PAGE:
Like I said, it took us a full hour of waiting from beginning to end before we were called in for a seat. We got a table near the wall in the middle of the room. I was surprised that the seating wasn’t cramped inside which was a good thing — although they actually could have technically fit in one more two-seater table in the booths — but in a way I’m glad they didn’t since it allowed for more privacy between the tables too. I liked the decor in the middle of the room where there were hanging shelves with tins placed on them.
We already knew what we were going to order since we were also given the menu to look at while we were in line — smart idea. Our bowls of ramen came out surprisingly fast! I found that the staff here were overly nice and friendly.
I got the Mild Shio Signature Clam Broth Ramen which had sous-vide chashu (pork), porcini mushroom sauce, white truffle oil, diced arugala, pea shoot, basil and red onion, braised bamboo shoot, leek, and pancetta to garnish. I’ve never had a clam broth ramen before with pancette too so I was definitely excited to try it out!
I appreciated that the back of the one-page menu actually taught us how to enjoy the clam broth ramen in four steps. First you touch the bowl by feeling its heat with your hands, then you smell and appreciate the soup, then you sip the broth from three specific corners of the bowl to ascertain different ingredients, and finally to eat it. I really liked the signature clam broth! It was so light and refreshing. It was so much lighter than any other ramen broth I’ve had before (since those are usually made with pork instead). Upon nearing the bottom of the bowl, I definitely tasted the saltiness/ocean feel of the clams too. Since the soup was made with clams, it was also not fatty at all (also a rarity among most ramen broths)!
I liked the ramen noodles! They were fine and grainier than most ramen noodles and tasted very light and fresh. The sous-vide chashu was very thin in texture and smooth. It wasn’t heavy either. I liked the bowl overall and the portion was just enough for me.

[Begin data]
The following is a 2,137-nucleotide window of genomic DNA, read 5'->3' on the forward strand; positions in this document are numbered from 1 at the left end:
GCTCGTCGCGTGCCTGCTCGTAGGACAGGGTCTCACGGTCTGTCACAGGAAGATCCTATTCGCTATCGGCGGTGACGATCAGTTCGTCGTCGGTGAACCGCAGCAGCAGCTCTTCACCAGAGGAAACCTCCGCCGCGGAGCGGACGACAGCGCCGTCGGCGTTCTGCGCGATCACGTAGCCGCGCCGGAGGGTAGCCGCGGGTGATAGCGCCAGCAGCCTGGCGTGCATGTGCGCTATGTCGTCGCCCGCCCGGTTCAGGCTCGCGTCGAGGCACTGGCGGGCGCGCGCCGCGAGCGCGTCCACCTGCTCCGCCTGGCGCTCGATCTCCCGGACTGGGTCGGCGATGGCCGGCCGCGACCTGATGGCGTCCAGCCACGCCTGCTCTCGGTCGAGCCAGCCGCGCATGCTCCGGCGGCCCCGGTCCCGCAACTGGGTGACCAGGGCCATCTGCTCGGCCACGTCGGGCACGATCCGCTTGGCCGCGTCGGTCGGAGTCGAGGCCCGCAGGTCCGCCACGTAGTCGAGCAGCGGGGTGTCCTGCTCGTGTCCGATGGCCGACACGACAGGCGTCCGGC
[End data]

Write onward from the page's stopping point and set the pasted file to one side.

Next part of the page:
Ken ordered the Vegetarian Ramen which I had been eyeing too. Vegetarian ramen can be really tasty and this one definitely was unique too. It included the house-made creamy potato soy milk soup base with roasted corn, yams, pickled beets, tofu nuggets, mushroom, spinach, and olive oil. The ingredients made it a really colourful bowl and the white creamy potato soy milk soup base definitely stood out against the veggies. I liked the soup base as it was so creamy and milky. It was not something I had tried before and was actually even more flavourful than my Shio clam broth. I tried the pickled beet too and it was hard in texture but very sour and indeed pickled. It was good for enhancing your appetite.
I had high expectations for the tofu nugget since I have always loved the ones from Kinton Ramen. The tofu nugget here that I tried was mushy from the soup base and tiny. I still like the one from Kinton Ramen.
I liked Konjiki Ramen overall and the quality of the ramen and soup bases. I would definitely want to come again and try their other bowls of ramen like the Tonkotsu Ramen that Allison was raving about. I’d also like to try their side orders like the braised pork belly and soft boiled egg too. I just hope that next time I won’t have to line up for an hour and that they have an improved organized way of getting their guests in a logical line-up.
When we left the restaurant, the line continued past the front door this time. I’m sure this place will see line-ups for a long time (especially on weekends!)